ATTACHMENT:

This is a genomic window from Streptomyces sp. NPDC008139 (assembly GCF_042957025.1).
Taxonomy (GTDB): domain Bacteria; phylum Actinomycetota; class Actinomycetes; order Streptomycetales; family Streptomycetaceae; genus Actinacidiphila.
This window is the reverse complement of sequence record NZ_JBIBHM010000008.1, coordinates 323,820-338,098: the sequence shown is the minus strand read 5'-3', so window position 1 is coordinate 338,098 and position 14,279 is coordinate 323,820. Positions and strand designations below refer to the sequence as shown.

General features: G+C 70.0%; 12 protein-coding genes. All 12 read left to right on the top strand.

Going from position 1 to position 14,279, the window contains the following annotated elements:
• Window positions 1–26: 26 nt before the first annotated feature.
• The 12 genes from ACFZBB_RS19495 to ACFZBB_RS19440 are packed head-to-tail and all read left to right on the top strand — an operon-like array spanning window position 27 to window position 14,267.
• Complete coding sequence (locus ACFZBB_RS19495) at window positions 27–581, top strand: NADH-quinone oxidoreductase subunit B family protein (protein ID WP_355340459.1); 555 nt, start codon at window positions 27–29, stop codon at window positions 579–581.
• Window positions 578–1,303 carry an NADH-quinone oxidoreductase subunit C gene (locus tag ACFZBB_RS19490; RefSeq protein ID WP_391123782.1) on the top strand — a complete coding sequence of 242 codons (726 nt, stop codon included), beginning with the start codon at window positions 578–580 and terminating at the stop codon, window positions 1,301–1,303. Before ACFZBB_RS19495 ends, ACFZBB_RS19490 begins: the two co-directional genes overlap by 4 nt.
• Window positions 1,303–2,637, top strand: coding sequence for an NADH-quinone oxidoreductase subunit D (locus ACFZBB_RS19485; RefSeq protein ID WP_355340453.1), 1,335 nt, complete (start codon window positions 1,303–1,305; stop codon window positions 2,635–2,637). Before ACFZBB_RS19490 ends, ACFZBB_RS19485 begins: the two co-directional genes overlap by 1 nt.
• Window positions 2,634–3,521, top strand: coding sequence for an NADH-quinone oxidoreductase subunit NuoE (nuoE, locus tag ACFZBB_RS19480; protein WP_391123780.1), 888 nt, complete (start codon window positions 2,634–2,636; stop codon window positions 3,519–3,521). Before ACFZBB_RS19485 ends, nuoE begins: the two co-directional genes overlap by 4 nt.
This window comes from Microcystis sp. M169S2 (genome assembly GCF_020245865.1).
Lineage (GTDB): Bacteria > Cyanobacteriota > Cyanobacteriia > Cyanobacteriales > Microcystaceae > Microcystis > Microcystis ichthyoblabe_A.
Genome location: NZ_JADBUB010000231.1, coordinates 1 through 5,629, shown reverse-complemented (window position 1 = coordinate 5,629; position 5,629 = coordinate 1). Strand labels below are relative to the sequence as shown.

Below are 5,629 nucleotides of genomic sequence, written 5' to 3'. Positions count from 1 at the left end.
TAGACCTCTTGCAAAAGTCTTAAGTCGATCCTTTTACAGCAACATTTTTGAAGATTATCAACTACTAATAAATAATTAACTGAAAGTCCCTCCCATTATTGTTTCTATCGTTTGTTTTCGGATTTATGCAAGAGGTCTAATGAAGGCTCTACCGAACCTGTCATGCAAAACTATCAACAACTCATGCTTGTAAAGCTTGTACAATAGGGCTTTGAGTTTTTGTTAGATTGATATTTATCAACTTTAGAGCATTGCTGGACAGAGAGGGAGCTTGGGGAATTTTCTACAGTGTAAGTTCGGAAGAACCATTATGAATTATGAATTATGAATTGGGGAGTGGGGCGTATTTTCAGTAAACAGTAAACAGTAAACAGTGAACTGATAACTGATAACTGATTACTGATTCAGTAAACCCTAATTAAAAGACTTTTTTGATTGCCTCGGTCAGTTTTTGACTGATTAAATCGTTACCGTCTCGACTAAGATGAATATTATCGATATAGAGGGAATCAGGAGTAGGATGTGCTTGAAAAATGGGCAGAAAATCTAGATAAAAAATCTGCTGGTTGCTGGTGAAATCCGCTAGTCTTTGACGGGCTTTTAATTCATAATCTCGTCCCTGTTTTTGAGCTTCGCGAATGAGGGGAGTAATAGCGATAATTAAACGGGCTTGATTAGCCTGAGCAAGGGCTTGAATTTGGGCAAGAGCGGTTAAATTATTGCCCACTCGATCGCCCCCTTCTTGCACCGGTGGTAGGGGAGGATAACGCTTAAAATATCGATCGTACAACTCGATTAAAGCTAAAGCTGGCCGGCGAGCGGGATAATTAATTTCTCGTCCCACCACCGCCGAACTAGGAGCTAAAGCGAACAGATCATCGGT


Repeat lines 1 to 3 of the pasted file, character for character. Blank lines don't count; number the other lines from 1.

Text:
This is a genomic window from Streptomyces sp. NPDC008139 (assembly GCF_042957025.1).
Taxonomy (GTDB): domain Bacteria; phylum Actinomycetota; class Actinomycetes; order Streptomycetales; family Streptomycetaceae; genus Actinacidiphila.
This window is the reverse complement of sequence record NZ_JBIBHM010000008.1, coordinates 323,820-338,098: the sequence shown is the minus strand read 5'-3', so window position 1 is coordinate 338,098 and position 14,279 is coordinate 323,820. Positions and strand designations below refer to the sequence as shown.